Lacuna Coil: 'Kids Are Not Buying The Albums Anymore'

Singer Andrea Ferro talks about the current state of music industry, saying it is impossible for a young band to reach rock super-stardom.

Lacuna Coil: 'Kids Are Not Buying The Albums Anymore'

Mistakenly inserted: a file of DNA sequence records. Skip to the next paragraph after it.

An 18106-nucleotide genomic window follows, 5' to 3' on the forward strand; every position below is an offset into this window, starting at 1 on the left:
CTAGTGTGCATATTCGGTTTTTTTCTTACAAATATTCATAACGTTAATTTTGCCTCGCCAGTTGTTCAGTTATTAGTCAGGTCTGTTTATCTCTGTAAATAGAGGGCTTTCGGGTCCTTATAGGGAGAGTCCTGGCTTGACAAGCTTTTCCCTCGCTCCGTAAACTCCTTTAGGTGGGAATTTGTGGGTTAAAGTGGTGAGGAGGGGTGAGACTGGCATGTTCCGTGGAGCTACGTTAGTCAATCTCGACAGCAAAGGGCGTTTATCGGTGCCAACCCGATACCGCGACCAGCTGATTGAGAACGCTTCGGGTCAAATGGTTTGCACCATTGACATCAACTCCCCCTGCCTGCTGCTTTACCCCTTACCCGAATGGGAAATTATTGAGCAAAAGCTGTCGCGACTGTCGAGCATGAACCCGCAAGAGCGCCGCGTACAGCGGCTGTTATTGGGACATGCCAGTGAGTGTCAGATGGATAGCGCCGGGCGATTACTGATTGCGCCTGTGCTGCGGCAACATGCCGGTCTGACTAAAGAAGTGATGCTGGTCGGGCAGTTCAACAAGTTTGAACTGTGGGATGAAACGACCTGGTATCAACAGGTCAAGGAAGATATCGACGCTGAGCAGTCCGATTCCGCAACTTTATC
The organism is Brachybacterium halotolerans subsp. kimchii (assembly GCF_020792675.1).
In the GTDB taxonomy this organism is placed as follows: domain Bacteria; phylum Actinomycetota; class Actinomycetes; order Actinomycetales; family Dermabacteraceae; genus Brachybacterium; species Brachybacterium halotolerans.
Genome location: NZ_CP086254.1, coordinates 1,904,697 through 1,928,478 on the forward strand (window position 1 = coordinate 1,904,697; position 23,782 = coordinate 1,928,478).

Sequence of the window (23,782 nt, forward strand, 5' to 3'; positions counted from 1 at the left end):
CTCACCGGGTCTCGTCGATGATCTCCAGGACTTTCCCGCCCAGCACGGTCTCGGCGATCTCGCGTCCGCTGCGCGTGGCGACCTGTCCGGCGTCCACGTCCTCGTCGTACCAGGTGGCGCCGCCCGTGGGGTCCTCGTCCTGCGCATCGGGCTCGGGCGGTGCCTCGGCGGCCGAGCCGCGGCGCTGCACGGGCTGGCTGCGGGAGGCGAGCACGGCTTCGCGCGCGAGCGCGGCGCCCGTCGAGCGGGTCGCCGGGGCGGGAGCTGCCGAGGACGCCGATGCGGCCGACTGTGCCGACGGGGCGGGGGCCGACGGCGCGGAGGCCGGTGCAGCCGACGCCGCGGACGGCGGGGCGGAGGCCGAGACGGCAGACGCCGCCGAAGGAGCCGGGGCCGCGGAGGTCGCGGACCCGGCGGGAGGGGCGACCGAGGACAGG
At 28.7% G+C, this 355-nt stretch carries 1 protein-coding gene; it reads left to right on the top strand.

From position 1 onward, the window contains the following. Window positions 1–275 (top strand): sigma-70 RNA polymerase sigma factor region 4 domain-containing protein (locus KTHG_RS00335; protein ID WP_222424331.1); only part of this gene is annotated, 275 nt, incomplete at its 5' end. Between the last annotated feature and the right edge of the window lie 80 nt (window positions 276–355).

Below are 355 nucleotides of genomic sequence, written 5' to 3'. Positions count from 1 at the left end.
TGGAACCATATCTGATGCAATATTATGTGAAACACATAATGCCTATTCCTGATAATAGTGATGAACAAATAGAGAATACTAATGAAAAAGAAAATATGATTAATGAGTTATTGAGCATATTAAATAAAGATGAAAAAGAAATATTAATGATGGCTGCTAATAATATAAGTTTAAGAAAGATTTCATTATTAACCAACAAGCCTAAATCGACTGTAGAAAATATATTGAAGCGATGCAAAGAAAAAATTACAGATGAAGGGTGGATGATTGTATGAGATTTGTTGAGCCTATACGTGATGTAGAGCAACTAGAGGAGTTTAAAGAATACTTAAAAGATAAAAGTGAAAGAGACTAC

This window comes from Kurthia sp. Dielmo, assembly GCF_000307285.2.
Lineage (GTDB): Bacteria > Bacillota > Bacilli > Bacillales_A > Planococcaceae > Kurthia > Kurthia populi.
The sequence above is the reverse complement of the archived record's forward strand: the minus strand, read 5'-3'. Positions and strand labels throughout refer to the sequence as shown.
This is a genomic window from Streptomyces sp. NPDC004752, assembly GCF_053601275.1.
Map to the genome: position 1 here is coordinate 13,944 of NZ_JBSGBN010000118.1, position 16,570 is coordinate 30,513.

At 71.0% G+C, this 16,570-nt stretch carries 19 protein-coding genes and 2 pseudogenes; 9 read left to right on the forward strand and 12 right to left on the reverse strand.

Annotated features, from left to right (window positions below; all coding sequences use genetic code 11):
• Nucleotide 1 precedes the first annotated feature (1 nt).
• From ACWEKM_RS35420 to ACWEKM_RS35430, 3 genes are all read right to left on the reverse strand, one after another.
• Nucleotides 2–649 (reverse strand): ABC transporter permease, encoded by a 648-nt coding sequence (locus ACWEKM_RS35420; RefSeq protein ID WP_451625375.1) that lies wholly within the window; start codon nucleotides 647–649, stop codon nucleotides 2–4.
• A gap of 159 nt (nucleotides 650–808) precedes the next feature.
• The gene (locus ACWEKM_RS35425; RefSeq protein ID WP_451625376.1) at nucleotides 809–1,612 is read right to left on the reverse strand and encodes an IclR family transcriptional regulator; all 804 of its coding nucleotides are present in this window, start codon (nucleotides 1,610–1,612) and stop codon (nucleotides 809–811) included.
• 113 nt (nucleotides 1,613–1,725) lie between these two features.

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It seems that being a rock or metal musician these days is more difficult than ever. A lot of bands complain on the decline of album sales and general lack of public interest for rock music. And Lacuna Coil vocalist Andrea Ferro seems to be joining that crowd with some of his latest opinions on the current state of music industry. In a recent interview on Yahoo, the frontman stated that he finds it impossible for a band to reach rock super-stardom and sell out stadiums these days, naming the lack of time as one of the main reasons. When asked whether he thinks we will ever see new big rock bands, he said: "Nowadays, as things are right now, it is impossible for me in rock music at least. There is just not enough time, money invest to let a band become that band. You need at least three records for a band to become developed properly, their style. Metallica, if you think about it, their first record was great because it was new and fresh, but then their best album came later, 'Master Of Puppets' and '...And Justice For All', those big records. It's the same for all the bands. You know sometimes you have a band that has a great debut and then they go down. It usually takes at least three records to develop a personality for a band." "There is not that kind of time anymore. If you dont make some attention in the first year or two when the band comes out, the label is not investing in you because theyre going to lose it. The kids are not buying the albums anymore. Everything is changing and moving to digital. It is hard to say where it is worth to invest in a band. Even a band like us, we have a name and we can tour Europe, South America, Japan, or America here, and it is still tough for us. We have built a name in the years, but it is still very difficult to make a living out of it. We live with it, but we dont make a lot of money out of it anymore." Ferro went on to explain that the decline of album sales has forced the bands to tour more, causing a market saturation in all parts of the world. "The market has changed so much. It's not true that it is easier now. It's easier to get attention for one day, but tomorrow there will be another millions band on You Tube. You can put your band on YouTube and everyone can watch it for free. But then, tomorrow there are another twenty bands that just move your video somewhere else." "Touring a big part because you still make some money out of touring. But the problem is, everybody goes on tour now because they don't make money from the records anymore. The market is saturated. Even South America. Before nobody was going to South America. Now everybody is going to South America, or India, or Japan, or Thailand, or Indonesia. I don't know. I dont see a clear way out in the immediate. Maybe there will be in three years there will be a new technological innovation that will move to a new spot." Lacuna Coil is currently touring the US with Sevendust and will remain on the road until the end of April. Their latest record, "Dark Adrenaline", was released back in January 2012, debuting at No. 15 on the Billboard 200 chart with 20,000 copies sold within the first week.